Realistic Magic Item Shopping

I’ve been discussing my previous entry on magic items being treated like commodities with a few people, and a few ideas have sprung up.

Several DMs I’ve spoken to say that they don’t allow players to automatically assume a city to have specific magic items in stock. This might not be a representative sample, since most of the people I talked to were Greyhawk fans who tend to prefer things the old-fashioned way. One such DM suggests that high magic availability is indicative of either a particularly high-magic setting like Forgotten Realms, or, I might suggest, a game which sacrifices realism in order to simplify things for players in the interests of fun and character versatility.

If you find that magic items have become too easily available, then consider these house rules for buying and selling magic items:

  • There are no “magic supermarkets” - adventurers who buy and sell these items are rare enough, and any such business openly selling magic items would be a prime target for expert thieves. In order to buy or sell a magic item, players must first locate a buyer or seller in their current town or city.
  • Doing so requires a Gather Information check. The DC of this check varies from DC10 for common items (one tenth of the settlement’s GP limit or less) to DC30 (equal to the settlement’s GP limit). Increase the DC by +2 for each of the following:
    • Item is “named” or “specific” (Celestial Armour, Oathbow)
    • Item has a special prerequisite (like “creator must be a dwarf”)
    • Item is made by a divine caster (most items are arcane)
    • Item is psionic (if psionics aren’t used in this setting)
    • Item is deemed unusually rare by DM (from another campaign setting, another continent)

    The check can be made only once per month; five ranks or more in Knowledge (arcana) grants a +2 synergy on the check.

  • Alternatively, the player characters may approach a specific person in the town, and attempt to convince them to buy, sell or trade magic items in exchange for gold or services, perhaps making use of the Bluff, Diplomacy or Intimidate skills. Depending how convincing they are, a seller might charge over the odds for the item, or request something other than money in exchange - perhaps a service commensurate to the item’s value.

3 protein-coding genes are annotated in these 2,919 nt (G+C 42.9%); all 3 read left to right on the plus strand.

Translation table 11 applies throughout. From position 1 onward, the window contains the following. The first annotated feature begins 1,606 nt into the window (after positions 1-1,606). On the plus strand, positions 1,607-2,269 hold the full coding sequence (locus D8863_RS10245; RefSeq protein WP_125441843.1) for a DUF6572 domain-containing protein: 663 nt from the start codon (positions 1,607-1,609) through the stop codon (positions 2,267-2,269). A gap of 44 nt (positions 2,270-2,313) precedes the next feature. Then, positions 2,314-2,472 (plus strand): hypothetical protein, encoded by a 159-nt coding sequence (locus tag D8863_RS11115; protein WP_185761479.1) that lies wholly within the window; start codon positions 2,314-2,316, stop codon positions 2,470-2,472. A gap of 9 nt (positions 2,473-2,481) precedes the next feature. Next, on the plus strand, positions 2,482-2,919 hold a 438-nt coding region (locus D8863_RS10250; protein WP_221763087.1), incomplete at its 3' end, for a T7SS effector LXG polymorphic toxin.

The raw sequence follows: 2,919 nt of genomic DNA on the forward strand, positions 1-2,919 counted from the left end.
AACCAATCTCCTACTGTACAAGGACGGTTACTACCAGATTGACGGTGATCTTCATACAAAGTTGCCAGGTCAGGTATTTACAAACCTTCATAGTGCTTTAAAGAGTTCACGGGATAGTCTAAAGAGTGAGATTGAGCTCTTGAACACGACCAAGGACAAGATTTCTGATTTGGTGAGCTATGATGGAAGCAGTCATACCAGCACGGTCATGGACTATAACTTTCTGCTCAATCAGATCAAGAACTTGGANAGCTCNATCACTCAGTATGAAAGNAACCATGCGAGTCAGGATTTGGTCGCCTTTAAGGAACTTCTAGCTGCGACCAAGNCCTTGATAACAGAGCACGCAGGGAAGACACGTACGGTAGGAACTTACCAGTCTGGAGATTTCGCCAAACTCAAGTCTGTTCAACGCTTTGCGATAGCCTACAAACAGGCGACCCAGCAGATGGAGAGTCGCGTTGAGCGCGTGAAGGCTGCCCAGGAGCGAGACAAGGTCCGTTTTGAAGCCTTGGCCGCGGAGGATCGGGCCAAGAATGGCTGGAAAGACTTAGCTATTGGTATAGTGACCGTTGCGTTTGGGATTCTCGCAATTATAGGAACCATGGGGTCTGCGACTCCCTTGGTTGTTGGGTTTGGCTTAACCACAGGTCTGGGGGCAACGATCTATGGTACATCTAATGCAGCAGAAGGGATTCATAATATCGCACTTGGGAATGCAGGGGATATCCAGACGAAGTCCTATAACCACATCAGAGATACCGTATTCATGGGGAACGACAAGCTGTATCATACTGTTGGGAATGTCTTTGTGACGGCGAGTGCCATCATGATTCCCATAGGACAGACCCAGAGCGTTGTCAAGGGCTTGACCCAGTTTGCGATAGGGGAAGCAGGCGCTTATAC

• The DM can and should make certain common items more easily available. For example, perhaps a temple produces healing potions, or a +1 sword is relatively easy to come by in a large city.
  • The GP limit (Dungeon Master’s Guide page 137) still applies. Occasionally there may be exceptions, such as a powerful NPC.
  • Some items are practically impossible to be found (+20 to the DC). Examples include custom items (such as combination items like Boots of Striding and Springing and speed), which would probably have to be specially commissioned.
  • If the check fails by ten or less, the player characters hear a rumour about where they might find their item - perhaps leading to a quest following the trail of the item. If it fails by five or less, they also have an additional lead to go on.

Commissioning a new item: Even if an item cannot be found, it’s possible to have a new one commissioned. Doing so requires the players to approach someone capable of creating the item, then convince them to make it. While some may accept straight cash, others might refuse entirely, demand an exacting service in exchange, or demand that you swear fealty to their organization (such as a mage guild, church or nation). Magic is power, and those who control the source won’t just hand it out unless it’s on their own terms.

But who can create an item? Dungeon Master’s Guide pages 138-139 gives rules for how many of each character class typically live in a settlement and their levels. As a rough guide, assume that every wizard spends on average half his bonus feats (level 5, 10, 15 and 20) on item creation feats, and that every adept, cleric, druid, sorcerer and wizard spends one third of their normal feats on item creation. A little rolling of 1d2s and 1d3s for each feat slot, and assigning feats to those slots, should give you a good idea how many spellcasters of each class and level exist who have the feat required to create your item.

After all this, however, it’s still debatable whether or not it’s a good idea to make items harder to get. Players might simply complain that it’s an extra layer of hassle that keeps them from doing what they used to do. In the end, it’s up to the individual DM whether he introduces these rules, or if he dos so at all. Perhaps a powerful dragon demands an annual tithe in magic items, causing a shortage that makes people less willing to sell theirs. Alternatively, perhaps a flux in the nature of magic itself has seen significant numbers of items to stop working properly, making them rarer. Perhaps this is something the PCs can put an end to with a quest - again, this choice is up to the DM.

Don’t forget to use the option of the players only finding a rumour about the item, leading them on a quest for it where they may have to follow a trail of clues and defeat the current owner for it. Doing so allows players to get the items they really want without feeling like it’s just a matter of selling enough junk to pay for it at the local Arcan-o-mart.